I at 6 per cent, guaranteed for a given number of years against either repayment or reduction of interest, the 1001. would be negotiable for probably 150/. In that case, the National Debt would be increased by only 100/. for every 150/. received ; and the nearest approach which a war contingency admits of would be made to Mr. Gladstone's broad principle. Our correspondent says, that " in this country, the aid and example of the great capitalists will probably always be required to inspire that degree of confidence needful to unlock the pockets of the prudent investor, who habitually and on principle prefers to pay 1201. for a well-secured Bente of 51., rather than purchase a doubtful one of the same amount at 80/." Now the really "pmdent invester " will not be led by example, but will judge for himself; and he certainly will perceive that in such dealings as these, unlike some others of a commercial kind, the " great capitalist" gives no security at all. The sole guarantee lies in the body of the state security. Again, there may be a varying price for different forms and extensions of accommodation, but in oases of money borrowed by our Government, or by any other solvent state, not giving collateral securities, the security is identical for every form of stock. The risks, such as the possible break-up of our constitution, or the adoption of "repudiation" in England, are the same for all kinds of stock. The guarantee lies in the traditional good faith of England and its Government, never for an instant called in question; the value of that guarantee is constantly increasing, though practically it is already as high as it can well be; but it is identical for all kinds of public security, and there is no difference in the probable safety of a stook to modify its selling price.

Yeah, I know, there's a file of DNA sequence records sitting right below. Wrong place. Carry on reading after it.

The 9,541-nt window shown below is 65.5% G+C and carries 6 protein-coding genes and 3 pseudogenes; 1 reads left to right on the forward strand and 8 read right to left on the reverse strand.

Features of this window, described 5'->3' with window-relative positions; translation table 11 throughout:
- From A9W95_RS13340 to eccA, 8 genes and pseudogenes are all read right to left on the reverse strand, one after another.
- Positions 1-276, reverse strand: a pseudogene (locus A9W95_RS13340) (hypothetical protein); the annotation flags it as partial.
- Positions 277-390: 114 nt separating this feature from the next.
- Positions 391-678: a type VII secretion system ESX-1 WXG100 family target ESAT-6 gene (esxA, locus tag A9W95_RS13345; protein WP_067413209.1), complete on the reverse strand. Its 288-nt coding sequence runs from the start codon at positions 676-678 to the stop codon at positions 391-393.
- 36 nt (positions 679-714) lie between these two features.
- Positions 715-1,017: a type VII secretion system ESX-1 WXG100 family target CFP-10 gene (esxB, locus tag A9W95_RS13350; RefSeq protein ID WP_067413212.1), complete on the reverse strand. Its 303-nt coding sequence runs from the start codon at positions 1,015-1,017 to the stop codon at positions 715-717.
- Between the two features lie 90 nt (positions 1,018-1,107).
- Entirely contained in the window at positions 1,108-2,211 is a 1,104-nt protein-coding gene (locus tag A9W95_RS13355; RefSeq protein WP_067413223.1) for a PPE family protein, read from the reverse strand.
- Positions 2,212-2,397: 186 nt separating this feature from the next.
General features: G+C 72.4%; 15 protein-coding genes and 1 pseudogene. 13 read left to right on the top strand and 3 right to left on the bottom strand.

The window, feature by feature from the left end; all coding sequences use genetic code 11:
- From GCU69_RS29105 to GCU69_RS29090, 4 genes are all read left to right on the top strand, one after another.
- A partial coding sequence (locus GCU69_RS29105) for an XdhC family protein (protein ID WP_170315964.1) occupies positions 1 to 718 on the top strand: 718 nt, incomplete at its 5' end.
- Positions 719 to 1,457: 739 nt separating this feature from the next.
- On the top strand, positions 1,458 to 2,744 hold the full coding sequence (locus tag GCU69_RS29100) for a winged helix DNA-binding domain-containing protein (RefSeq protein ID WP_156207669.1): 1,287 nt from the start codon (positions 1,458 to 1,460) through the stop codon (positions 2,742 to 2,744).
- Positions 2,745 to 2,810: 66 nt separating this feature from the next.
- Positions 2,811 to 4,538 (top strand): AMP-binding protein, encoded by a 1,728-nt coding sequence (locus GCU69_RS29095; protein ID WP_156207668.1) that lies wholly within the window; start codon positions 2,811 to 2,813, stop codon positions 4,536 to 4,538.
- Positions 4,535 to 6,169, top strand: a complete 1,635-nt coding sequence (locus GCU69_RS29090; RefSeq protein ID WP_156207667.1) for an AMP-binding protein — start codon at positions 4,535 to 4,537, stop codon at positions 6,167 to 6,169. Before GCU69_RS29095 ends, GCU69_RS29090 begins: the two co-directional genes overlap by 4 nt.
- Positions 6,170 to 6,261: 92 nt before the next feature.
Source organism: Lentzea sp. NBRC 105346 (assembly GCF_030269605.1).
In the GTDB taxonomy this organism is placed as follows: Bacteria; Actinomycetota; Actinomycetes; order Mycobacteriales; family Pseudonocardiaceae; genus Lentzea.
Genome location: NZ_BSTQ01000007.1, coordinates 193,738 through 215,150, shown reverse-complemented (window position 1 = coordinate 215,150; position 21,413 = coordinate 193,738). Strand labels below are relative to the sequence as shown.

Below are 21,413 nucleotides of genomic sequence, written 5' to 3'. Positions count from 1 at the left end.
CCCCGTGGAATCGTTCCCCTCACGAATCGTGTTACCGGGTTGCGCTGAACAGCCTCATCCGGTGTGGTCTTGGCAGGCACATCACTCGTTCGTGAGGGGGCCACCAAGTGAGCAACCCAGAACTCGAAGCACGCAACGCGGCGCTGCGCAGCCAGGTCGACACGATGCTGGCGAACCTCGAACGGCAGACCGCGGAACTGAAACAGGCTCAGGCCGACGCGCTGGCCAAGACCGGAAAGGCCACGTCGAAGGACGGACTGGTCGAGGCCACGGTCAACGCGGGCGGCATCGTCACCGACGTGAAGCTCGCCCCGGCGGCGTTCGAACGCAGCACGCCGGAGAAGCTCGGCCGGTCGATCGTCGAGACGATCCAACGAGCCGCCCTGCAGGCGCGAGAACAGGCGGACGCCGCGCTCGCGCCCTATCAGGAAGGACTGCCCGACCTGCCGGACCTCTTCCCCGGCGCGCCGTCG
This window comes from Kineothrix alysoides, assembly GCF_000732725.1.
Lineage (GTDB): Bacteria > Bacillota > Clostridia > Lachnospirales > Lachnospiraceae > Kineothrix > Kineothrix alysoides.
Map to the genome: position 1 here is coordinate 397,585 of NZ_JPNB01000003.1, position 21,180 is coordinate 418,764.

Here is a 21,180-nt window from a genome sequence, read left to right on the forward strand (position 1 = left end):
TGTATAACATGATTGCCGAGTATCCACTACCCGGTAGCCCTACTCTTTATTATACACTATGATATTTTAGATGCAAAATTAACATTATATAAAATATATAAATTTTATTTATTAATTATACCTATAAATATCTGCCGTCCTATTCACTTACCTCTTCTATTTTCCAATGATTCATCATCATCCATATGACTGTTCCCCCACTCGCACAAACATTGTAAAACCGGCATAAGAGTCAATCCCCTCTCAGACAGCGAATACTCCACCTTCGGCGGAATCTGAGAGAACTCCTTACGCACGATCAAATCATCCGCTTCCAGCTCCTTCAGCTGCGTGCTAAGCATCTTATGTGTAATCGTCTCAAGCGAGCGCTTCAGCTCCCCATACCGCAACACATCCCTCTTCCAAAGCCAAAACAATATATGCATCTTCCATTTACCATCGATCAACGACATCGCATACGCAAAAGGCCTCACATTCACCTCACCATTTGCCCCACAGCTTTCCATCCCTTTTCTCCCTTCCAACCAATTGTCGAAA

The circumstances of the country are very unlike those of Mr. Pitt's day. Our intercourse with foreign countries is on a scale that mocks all past comparison. It is not even tested by the exports, since they do not represent the immense mass of wealth actively and properly engaged in the trade we carry on with all parts of the world. But our exports in 1805 showed a total of 38,069,1471.; our exports in 1853 amounted to 87,357,000/. The United States, our Colonies, the factory system, the agricultural system as it is now commencing, steam navigation, railways, the commercial system of the world which brings the Antipodes within a few weeks' communication, are things of which Mr. Pitt knewnothing. The population of England, which in 1800 steed at 9,168,000, stood in 1851 at 17,927,000. There are therefore 8,759,000 more people ; and the vast bulk of the population, as its condition is indicated by the amount of the exports and imports, and the uniform increase in articles of general consumption, even more than in the rise of wages, is decidedly richer. The present war does not yet, and will scarcely at all, be able to interrupt trade as it did in Pitt's days. Austria herself has not been reduced to a Pitt scale of prices for the sale of public stock ; and he must be a Dutch auctioneer indeed who is compelled to do anything but reverse the circumstances under which that Minister supplied the necessities of the day.